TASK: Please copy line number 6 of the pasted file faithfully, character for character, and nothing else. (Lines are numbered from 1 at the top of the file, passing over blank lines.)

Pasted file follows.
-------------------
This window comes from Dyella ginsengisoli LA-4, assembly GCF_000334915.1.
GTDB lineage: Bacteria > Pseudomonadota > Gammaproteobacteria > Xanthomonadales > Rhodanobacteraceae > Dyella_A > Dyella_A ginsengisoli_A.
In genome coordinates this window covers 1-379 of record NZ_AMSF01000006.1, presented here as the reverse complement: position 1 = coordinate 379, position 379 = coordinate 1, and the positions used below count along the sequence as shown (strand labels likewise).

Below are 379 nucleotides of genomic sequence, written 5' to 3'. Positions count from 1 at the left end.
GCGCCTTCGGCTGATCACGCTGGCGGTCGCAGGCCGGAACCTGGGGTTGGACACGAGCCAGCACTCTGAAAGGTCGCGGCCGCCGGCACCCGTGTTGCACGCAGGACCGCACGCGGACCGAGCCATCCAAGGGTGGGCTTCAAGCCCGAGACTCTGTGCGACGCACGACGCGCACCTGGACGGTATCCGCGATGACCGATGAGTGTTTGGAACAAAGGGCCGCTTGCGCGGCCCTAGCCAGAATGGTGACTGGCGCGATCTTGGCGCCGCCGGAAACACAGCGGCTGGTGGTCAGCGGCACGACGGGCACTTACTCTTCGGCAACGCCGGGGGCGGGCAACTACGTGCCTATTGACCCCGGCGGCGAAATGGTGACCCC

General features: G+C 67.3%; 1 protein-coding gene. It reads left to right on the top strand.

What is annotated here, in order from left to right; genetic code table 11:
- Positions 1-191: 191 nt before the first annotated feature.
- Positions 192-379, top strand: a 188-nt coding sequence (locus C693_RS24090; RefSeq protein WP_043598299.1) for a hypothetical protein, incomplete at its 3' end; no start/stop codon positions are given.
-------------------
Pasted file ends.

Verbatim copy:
General features: G+C 67.3%; 1 protein-coding gene. It reads left to right on the top strand.